Stuyvesant High School Introduces Period 11 Detention
In a shocking move, Principal Seung Yu introduces Period 11 Detention in an attempt to revolutionize academic discipline at Stuyvesant High School
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In a move that shocked many, Principal Seung Yu of New York City’s renowned Stuyvesant High School introduced a boldly innovative educational initiative aimed at reshaping the future of academic discipline. Principal Yu’s visionary plan, named “Yu’re Screwed,” adds an 11th-period detention to the end of the school day.
The school was made aware of the change during morning announcements on Friday, September 15.
“Good morning, Stuyvesant. This is Principal Yu. Please be informed of the new change to the bell schedule. Period 11 Detention is a new part of the day for all faculty members. This is part of my brilliant Yu're Screwed plan, aimed to enforce the consequences for students who violate any of our 345 policies, which can be found on the stuy.edu website.
“As a side note, please note the recent addition of Policy 345, ‘All individuals within the Stuyvesant High School community, including students, parents, and visitors, are expected to conduct themselves in a manner that upholds the values of respect and professionalism when interacting with Principal Seung Yu. This includes refraining from any form of personal attack, including verbal abuse, harassment, or slander, against Principal Seung Yu. Violations of this expectation will result in immediate and severe disciplinary consequences, which may include suspension or expulsion for students and appropriate actions for staff members and visitors, as determined by the school administration.’
“Back to the new bell schedule: all faculty members are expected to be present during detention. Students are not allowed to participate in Period 11 Detention. No extra credit will be given for participation. I repeat: Students are NOT allowed to participate in Period 11 Detention, only faculty members.
“Now for some Nicki Minaj—take it away girl! Have a ‘superb-mazing-ness’ day, Stuyvesant!”
Principal Yu, always one to think outside the box, explained the motivation behind this perplexing plan in a Zoom interview with The Spectator.
“We’ve spent years trying to enforce our policies. I have dedicated countless hours to carefully sabotaging school lunches and cyberbullying students through Stuy Confessions under my pen name, ‘Sophomore, Female.’ But maybe I’ve been looking in the wrong place. As the famous Seung Yu once said, policies are only as strong as the people who enforce them. And who is enforcing these policies? The teachers of Stuyvesant. We therefore need our teachers to be in the best physical, mental, and spiritual shape possible. How can we expect our teachers to confiscate air pods at a moment’s notice if they cannot even run on the treadmill for 10 minutes? How can we expect our teachers to discipline students if they cannot even win a debate against another teacher?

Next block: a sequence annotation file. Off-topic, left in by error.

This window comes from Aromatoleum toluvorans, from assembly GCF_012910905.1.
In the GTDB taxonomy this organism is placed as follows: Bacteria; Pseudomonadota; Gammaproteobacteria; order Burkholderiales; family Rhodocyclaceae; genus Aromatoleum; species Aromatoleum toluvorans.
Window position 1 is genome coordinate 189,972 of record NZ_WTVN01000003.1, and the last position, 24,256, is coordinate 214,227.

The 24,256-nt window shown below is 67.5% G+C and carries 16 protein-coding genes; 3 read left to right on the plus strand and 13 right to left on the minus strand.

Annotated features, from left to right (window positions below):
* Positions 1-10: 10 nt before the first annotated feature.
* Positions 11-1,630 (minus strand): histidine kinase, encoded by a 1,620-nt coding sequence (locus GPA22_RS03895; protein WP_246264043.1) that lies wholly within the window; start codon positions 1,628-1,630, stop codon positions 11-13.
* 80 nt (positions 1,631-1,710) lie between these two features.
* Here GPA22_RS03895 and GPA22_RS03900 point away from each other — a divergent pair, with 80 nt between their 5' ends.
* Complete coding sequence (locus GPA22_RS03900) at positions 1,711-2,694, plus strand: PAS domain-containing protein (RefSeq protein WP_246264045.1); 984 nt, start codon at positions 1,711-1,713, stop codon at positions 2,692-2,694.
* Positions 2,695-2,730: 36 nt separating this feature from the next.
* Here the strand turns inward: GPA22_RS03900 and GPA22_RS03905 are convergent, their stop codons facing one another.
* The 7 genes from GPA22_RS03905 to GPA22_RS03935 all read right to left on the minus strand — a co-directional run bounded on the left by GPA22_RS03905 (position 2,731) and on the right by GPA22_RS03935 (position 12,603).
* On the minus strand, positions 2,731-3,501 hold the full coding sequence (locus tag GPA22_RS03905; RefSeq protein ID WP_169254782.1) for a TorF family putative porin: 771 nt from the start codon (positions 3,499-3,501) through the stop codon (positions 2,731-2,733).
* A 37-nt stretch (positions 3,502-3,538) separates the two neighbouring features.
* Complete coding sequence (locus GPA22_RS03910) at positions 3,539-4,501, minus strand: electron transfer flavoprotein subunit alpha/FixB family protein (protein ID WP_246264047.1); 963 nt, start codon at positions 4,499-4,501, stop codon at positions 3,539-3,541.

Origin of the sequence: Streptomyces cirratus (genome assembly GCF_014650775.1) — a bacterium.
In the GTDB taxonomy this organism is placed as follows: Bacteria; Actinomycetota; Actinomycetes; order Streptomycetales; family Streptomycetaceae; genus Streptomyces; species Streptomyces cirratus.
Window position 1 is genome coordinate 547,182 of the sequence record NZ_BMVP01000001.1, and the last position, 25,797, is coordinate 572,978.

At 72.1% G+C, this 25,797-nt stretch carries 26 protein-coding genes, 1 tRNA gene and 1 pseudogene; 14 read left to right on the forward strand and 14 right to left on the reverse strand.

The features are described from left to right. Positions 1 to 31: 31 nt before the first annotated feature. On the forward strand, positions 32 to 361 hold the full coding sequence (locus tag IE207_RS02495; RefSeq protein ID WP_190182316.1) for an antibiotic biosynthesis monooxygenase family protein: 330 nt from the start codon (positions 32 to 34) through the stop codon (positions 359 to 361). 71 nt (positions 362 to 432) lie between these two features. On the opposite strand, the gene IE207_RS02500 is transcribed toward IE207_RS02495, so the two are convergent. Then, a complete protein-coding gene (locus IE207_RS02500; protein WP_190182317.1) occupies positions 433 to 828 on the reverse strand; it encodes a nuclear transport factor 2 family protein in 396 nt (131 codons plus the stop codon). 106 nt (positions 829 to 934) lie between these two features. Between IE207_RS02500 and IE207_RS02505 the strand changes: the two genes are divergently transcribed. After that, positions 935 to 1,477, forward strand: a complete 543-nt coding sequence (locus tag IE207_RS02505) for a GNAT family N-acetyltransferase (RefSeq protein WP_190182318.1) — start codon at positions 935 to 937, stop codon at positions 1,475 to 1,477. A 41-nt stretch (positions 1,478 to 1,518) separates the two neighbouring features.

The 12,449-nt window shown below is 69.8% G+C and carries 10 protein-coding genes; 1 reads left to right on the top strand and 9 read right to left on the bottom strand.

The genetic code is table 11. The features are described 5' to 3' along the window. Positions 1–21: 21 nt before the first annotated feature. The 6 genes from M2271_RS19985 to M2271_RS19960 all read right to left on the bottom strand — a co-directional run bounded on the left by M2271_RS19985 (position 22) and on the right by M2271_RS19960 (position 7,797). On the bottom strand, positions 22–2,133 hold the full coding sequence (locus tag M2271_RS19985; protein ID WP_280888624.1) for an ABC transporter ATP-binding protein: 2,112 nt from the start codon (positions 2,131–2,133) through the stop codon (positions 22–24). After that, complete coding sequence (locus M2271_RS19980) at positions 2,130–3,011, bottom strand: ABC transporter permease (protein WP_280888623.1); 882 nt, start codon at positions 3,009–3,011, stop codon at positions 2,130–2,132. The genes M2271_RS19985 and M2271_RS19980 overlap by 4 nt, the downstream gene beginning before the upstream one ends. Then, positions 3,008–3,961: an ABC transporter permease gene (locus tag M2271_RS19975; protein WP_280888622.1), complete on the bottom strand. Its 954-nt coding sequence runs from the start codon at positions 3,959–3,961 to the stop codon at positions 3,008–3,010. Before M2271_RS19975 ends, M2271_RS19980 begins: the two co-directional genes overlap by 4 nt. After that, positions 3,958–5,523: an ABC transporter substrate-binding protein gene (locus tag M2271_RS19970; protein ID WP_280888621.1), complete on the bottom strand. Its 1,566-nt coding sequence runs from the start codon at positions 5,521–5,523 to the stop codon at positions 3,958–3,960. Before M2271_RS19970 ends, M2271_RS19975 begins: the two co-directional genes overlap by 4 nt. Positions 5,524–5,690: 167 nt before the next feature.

“Enter Period 11 Detention, a daily three-hour growth program created with our teachers’ needs in mind. Each detention will consist of one hour of physical growth instruction, one hour of mental growth instruction, and one hour of spiritual growth instruction. This is only one facet of Yu’re Screwed, which will revolutionize how policy violations are handled across America.
“The program will run as long as necessary—until our teachers are the strongest versions of themselves. Only then can our policies be upheld. I envision that within a few weeks, Stuyvesant High School will once again be ranked #1 on US News & World Report.”
“For the students? Oh yes. I’ve gotten several e-mails about that. There is a misconception that detention is not created with the betterment of the students in mind. That is incorrect. Everything is about the students. My life is about the students. My death is about the students. My day, my night, my coffee. Everything.”
“Yes, I know. Detention is usually for students. But that’s where Stuyvesant is different. This is why we excel over everyone else. Not only do we work on our students, but also our teachers.”
“I got the idea from Bronx Science. Principal Rachel Hoyle and I go way back. Just the other day she was telling me about Bronx Science’s detention period. They’ve had detention for their students for years now. That got my gears turning. I’m always thinking about how I can help the students, even when I’m outside of school.”
“Me? Of course I will partake in the program. It’s the only way I can access a gym for fre—”
Principal Yu’s sentence was abruptly cut off as the Zoom meeting unexpectedly ended.
Yu’re Screwed has certainly garnered mixed reactions from students, teachers, and parents alike. Some applaud Principal Yu’s creativity, while others feel obliged to comment that it will take away from teachers’ already-limited grading time.
Regardless, one thing remains certain: Principal Yu’s Yu're Screwed has sparked a lively debate about the future of academic discipline. Only time will tell how this innovative approach to education will impact both teachers and students; nonetheless, we cannot deny Principal Yu’s unwavering dedication to the betterment of the Stuyvesant High School community. As the weeks unfold, we will see whether Yu’re Screwed is indeed the key to unlocking Stuyvesant High School’s potential, or merely a detour on the road to academic excellence.